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The Beauty We Long For, Part 3

As part of our Philippians sermon series, I preached recently on “The Bedrock of Joy.” I said that the roots of joy can be traced all the way back to the eternal fellowship of God the Father, Son, and Holy Spirit. Before creation, before anything else existed, Father, Son, and Spirit were in the most joy-filled, loving fellowship imaginable. All joy comes from this joy.

So it is with beauty. The beauty of the Triune God and of this eternal fellowship is the bedrock of beauty. God is the Beauty behind all beauty. And as I have said in previous posts (see Part 1 and Part 2), all our longings, which created beauty awakens, are really longings for God.

When we experience this longing for God, though, what does its fulfillment look like? Well, here, once again, C. S. Lewis is helpful. In his essay entitled “The Weight of Glory,” Lewis says,

“We do not want merely to see beauty, though, God knows, even that is bounty enough. We want something else which can hardly be put into words—to be united with the beauty we see, to pass into it, to receive it into ourselves, to bathe in it, to become part of it.”1

Ahh, now we’re getting down to bedrock again. We want to be “united with the beauty we see…to become part of it,” Lewis says. And it’s precisely this that we were made for. God created the world to be the canvas on which he painted his beauty—that we might taste of it, and long for the Beauty behind it. And his ultimate aim is that we might become part of this Beauty—part of the fellowship of the Trinity. We were created to “pass into it, to bathe in it”—to be united to God and to share in the joy and delight and love and beauty of this fellowship of Father, Son, and Spirit.

This is what Paul hints at when he talks of our union with Christ and when he uses marriage as a parable for our relationship with Christ (see Eph 5:31-32). In fact, the Bible often relies on marital—and even sexual—imagery to describe our relationship with God, because marriage, and the beauty of sexual love within marriage, are pointers to the reality for which we were made—union with God.

Theologian and author Christopher West says it like this:

“God wants to . . . live with us in an eternal union of joy and ecstasy that the Bible compares to a marriage. That’s what we hunger for, that’s what we ache for: eternal joy, eternal love, eternal ecstasy, and the whole purpose of our sexuality is to reveal this stupendous plan of God.2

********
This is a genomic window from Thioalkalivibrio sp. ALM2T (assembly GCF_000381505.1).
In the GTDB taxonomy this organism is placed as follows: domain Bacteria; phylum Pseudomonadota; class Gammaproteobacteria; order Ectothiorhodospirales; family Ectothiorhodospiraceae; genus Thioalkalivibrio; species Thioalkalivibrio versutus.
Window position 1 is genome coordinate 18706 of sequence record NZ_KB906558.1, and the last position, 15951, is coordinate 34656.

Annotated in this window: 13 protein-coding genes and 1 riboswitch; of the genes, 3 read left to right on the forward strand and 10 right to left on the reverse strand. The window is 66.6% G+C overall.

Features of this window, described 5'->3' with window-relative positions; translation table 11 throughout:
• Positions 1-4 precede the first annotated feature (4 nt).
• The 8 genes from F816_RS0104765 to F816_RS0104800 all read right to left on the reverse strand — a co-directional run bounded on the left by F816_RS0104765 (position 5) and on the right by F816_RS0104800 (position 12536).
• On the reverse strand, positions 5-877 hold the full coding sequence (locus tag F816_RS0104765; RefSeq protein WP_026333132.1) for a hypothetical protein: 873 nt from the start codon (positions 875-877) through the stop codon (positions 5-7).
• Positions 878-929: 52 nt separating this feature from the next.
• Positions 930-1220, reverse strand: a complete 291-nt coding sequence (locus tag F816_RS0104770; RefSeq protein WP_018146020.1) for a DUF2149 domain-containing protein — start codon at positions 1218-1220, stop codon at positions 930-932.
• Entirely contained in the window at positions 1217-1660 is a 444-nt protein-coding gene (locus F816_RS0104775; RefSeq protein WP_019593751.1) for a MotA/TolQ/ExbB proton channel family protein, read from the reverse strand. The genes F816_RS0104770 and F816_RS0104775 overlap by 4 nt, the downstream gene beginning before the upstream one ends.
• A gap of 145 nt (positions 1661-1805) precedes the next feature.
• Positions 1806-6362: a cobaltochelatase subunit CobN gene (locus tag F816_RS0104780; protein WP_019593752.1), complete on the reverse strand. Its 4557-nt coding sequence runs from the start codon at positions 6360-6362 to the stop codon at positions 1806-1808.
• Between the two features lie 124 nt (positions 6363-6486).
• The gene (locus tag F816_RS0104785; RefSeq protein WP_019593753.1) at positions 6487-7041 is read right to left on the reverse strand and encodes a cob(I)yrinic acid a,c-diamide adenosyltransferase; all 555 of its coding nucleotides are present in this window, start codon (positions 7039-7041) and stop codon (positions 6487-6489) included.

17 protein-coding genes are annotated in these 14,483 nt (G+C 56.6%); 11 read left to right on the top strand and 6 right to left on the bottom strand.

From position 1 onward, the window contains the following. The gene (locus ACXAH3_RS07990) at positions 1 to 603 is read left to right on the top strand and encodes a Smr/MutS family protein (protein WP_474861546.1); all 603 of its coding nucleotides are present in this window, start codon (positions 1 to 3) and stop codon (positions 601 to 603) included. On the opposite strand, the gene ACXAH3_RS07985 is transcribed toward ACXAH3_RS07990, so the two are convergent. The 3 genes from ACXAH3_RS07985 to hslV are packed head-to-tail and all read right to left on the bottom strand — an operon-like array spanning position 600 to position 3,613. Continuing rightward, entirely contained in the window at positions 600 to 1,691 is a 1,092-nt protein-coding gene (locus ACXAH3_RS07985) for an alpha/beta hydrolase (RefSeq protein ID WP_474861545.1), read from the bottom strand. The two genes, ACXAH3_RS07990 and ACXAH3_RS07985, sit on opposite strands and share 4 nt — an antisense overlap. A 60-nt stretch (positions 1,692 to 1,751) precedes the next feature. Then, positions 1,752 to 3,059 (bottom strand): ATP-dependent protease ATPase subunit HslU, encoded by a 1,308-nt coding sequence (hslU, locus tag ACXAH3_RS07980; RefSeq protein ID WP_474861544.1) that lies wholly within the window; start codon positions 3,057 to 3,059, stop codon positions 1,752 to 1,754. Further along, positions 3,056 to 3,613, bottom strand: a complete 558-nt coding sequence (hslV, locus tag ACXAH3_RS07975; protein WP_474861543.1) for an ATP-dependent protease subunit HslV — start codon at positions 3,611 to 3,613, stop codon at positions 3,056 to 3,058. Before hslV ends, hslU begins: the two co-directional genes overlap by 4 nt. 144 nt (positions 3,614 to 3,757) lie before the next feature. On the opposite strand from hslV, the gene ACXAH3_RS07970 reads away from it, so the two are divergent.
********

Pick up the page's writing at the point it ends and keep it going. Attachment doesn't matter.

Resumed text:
Similarly, Tim Keller, in his book The Meaning of Marriage, says,

“Sex is . . . a foretaste of the joy that comes from being in complete union with God through Christ. The most rapturous love between a man and woman on earth is only a hint of what that is like . . . We must remind [our hearts] that sex simply cannot fill the cosmic need for closure that our souls seek in romance. Only meeting Christ face-to-face will fill the emptiness in our hearts that sin created when we lost our unbroken fellowship with him.”3

So that’s what beauty is for. It awakens desires in us and then directs those desires toward God and union with him and the joy and delight of that coming day when we will be fully united to Beauty itself.

Christopher West calls it a “stunning and amazing invitation to eternal ecstasy and union with God.” That’s what beauty is, an invitation to ecstasy—to the celebration, the fellowship, the Beauty for which we were made and for which created beauty causes us to long.

C. S. Lewis, I think, brings this all to a brilliant—dare I say, beautiful—conclusion:

“At present we are on the outside of the world, the wrong side of the door. We discern the freshness and purity of morning, but they do not make us fresh and pure. We cannot mingle with the splendours we see. But all the leaves of the New Testament are rustling with the rumour that it will not always be so. Some day, God willing, we shall get in.”4

We shall get in! Through Christ, our fellowship with God has been restored. And our hope—the hope that we might actually “get in,” might be fully united to Beauty itself—is alive once more.

Thank you, beauty, for awakening us to this reality for which we were made. And thank you, Beauty, for sharing your beauty with us, and for creating us to be part of Your beautiful celebration.


1 C. S. Lewis, The Weight of Glory and Other Addresses, p. 42.
2 Christopher West, “At the Heart of the Gospel, author q&a,”
3 Tim Keller, The Meaning of Marriage, p. 227.
4 Lewis, Weight of Glory, p. 43.

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